An exception handler creates a return continuation with a snapshot of the current interpreter context. If the handler is successful, it can resume running at the instruction immediately after the one that threw the exception. This resume continuation is available from the
resume attribute of the exception object. To resume after the exception handler is complete, call the resume handler like an ordinary subroutine:
Exception objects contain several useful pieces of information about the exception. To set and retrieve the exception message, use the
message key on the exception object:
... or set and retrieve the string value of the exception object directly:
The severity and type of the exception are both integer values:
The payload holds any user-defined data attached to the exception object:
The attributes of the exception are useful in the handler for making decisions about how and whether to handle an exception and report its results:
Exception handlers are subroutine-like PMC objects, derived from Parrot's
Continuation type. When you use
push_eh with a label to create an exception handler, Parrot creates the handler PMC for you. You can also create it directly by creating a new
ExceptionHandler object, and setting its destination address to the label of the handler using the
ExceptionHandler PMCs have several methods for setting or checking handler attributes. The
can_handle method reports whether the handler is willing or able to handle a particular exception. It takes one argument, the exception object to test:
max_severity methods set and retrieve the severity attributes of the handler, allowing it to refuse to handle any exceptions whose severity is too high or too low. Both take a single optional integer argument to set the severity; both return the current value of the attribute as a result:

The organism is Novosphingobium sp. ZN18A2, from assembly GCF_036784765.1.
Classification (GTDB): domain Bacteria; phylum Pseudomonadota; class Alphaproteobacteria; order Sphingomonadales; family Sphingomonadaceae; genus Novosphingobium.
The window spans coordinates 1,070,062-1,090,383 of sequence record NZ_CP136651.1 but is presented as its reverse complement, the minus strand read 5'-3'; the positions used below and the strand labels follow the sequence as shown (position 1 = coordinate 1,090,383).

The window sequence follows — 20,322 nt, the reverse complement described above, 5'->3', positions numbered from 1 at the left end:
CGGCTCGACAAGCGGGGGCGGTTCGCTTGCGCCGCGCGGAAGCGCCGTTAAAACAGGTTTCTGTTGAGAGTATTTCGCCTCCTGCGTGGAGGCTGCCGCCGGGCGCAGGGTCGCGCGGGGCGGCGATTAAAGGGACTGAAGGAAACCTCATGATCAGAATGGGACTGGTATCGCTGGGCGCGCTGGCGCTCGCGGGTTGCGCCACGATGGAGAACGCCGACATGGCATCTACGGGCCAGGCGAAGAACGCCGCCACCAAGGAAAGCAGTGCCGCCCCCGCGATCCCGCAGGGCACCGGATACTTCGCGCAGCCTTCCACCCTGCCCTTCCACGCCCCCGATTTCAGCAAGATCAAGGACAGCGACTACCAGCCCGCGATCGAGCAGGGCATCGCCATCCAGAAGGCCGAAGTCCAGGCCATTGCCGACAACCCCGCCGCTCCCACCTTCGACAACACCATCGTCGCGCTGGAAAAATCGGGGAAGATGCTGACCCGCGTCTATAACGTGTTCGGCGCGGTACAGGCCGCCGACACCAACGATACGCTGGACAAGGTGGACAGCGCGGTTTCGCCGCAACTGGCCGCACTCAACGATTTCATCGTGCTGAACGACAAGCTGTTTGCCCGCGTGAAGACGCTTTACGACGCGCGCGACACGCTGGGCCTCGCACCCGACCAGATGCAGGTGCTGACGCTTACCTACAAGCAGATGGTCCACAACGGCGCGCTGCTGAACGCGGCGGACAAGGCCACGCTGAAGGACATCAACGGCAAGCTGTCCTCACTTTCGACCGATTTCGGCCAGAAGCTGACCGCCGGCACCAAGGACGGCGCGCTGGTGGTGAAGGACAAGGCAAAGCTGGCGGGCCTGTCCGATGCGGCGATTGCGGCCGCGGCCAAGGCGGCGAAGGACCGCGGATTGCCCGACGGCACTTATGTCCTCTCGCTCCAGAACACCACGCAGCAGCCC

handle_types_except methods tell the exception handler what types of exceptions it should or shouldn't handle. Both take a list of integer types, which correspond to the
type attribute set on an exception object:
The following example creates an exception handler that only handles exception types 1 and 2. Instead of having
push_eh create the exception handler object, it creates a new
ExceptionHandler object manually. It then calls
handle_types to identify the exception types it will handle:
This handler can only handle exception objects with a type of 1 or 2. Parrot will skip over this handler for all other exception types.
Annotations are pieces of metadata code stored in a bytecode file. This is especially important when dealing with high-level languages, where annotations contain information about the HLL's source code such as the current line number and file name.
Create an annotation with the
.annotate directive. Annotations consist of a key/value pair, where the key is a string and the value is an integer, or a string. Bytecode stores annotations as constants in the compiled bytecode. Consequently, you may not store PMCs.
Annotations exist, or are "in force" throughout the entire subroutine or until their redefinition. Creating a new annotation with the same name as an old one overwrites it with the new value. The
annotations opcode retrieves the current hash of annotations:
To retrieve a single annotation by name, use the name with
Exception objects contain information about the annotations that were in force when the exception was thrown. Retrieve them with the
annotations method on the exception PMC object:
Exceptions can also include a backtrace to display the program flow to the point of the throw:
The backtrace PMC is an array of hashes. Each element in the array corresponds to a function in the current call chain. Each hash has two elements:
annotation (the hash of annotations in effect at that point) and
sub (the Sub PMC of that function).